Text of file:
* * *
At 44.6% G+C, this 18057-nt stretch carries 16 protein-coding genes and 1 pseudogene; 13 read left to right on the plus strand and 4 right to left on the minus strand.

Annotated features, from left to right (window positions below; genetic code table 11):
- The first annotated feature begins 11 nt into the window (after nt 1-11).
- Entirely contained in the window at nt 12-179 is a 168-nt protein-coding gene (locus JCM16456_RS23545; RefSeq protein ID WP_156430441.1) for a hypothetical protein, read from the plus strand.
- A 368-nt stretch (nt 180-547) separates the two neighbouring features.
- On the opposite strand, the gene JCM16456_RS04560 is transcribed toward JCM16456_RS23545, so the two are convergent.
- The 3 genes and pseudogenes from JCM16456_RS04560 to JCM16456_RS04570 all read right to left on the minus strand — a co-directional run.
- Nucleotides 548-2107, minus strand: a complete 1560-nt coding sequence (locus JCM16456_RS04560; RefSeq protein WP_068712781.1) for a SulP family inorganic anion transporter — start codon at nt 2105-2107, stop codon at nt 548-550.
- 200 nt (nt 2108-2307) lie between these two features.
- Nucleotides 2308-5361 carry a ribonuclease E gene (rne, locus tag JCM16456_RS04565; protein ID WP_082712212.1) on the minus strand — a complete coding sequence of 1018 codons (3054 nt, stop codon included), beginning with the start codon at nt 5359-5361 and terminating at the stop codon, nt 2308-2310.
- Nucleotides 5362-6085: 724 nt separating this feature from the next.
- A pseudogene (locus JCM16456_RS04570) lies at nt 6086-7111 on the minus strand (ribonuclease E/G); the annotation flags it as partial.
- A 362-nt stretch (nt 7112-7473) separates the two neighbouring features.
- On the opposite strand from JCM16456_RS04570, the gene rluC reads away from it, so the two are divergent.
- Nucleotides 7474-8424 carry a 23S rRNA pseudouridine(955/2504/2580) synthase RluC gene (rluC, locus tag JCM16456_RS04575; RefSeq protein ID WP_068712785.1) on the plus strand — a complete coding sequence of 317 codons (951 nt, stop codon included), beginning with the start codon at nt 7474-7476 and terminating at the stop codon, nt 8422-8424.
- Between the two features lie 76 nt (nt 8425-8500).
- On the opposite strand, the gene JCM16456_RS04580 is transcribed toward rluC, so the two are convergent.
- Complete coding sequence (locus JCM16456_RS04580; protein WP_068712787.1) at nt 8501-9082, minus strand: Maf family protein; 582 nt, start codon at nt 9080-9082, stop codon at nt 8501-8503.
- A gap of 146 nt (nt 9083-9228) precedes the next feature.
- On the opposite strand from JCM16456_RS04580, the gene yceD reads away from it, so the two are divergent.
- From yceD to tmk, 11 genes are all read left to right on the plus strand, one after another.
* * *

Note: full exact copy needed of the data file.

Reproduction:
At 44.6% G+C, this 18057-nt stretch carries 16 protein-coding genes and 1 pseudogene; 13 read left to right on the plus strand and 4 right to left on the minus strand.

Annotated features, from left to right (window positions below; genetic code table 11):
- The first annotated feature begins 11 nt into the window (after nt 1-11).
- Entirely contained in the window at nt 12-179 is a 168-nt protein-coding gene (locus JCM16456_RS23545; RefSeq protein ID WP_156430441.1) for a hypothetical protein, read from the plus strand.
- A 368-nt stretch (nt 180-547) separates the two neighbouring features.
- On the opposite strand, the gene JCM16456_RS04560 is transcribed toward JCM16456_RS23545, so the two are convergent.
- The 3 genes and pseudogenes from JCM16456_RS04560 to JCM16456_RS04570 all read right to left on the minus strand — a co-directional run.
- Nucleotides 548-2107, minus strand: a complete 1560-nt coding sequence (locus JCM16456_RS04560; RefSeq protein WP_068712781.1) for a SulP family inorganic anion transporter — start codon at nt 2105-2107, stop codon at nt 548-550.
- 200 nt (nt 2108-2307) lie between these two features.
- Nucleotides 2308-5361 carry a ribonuclease E gene (rne, locus tag JCM16456_RS04565; protein ID WP_082712212.1) on the minus strand — a complete coding sequence of 1018 codons (3054 nt, stop codon included), beginning with the start codon at nt 5359-5361 and terminating at the stop codon, nt 2308-2310.
- Nucleotides 5362-6085: 724 nt separating this feature from the next.
- A pseudogene (locus JCM16456_RS04570) lies at nt 6086-7111 on the minus strand (ribonuclease E/G); the annotation flags it as partial.
- A 362-nt stretch (nt 7112-7473) separates the two neighbouring features.
- On the opposite strand from JCM16456_RS04570, the gene rluC reads away from it, so the two are divergent.
- Nucleotides 7474-8424 carry a 23S rRNA pseudouridine(955/2504/2580) synthase RluC gene (rluC, locus tag JCM16456_RS04575; RefSeq protein ID WP_068712785.1) on the plus strand — a complete coding sequence of 317 codons (951 nt, stop codon included), beginning with the start codon at nt 7474-7476 and terminating at the stop codon, nt 8422-8424.
- Between the two features lie 76 nt (nt 8425-8500).
- On the opposite strand, the gene JCM16456_RS04580 is transcribed toward rluC, so the two are convergent.
- Complete coding sequence (locus JCM16456_RS04580; protein WP_068712787.1) at nt 8501-9082, minus strand: Maf family protein; 582 nt, start codon at nt 9080-9082, stop codon at nt 8501-8503.
- A gap of 146 nt (nt 9083-9228) precedes the next feature.
- On the opposite strand from JCM16456_RS04580, the gene yceD reads away from it, so the two are divergent.
- From yceD to tmk, 11 genes are all read left to right on the plus strand, one after another.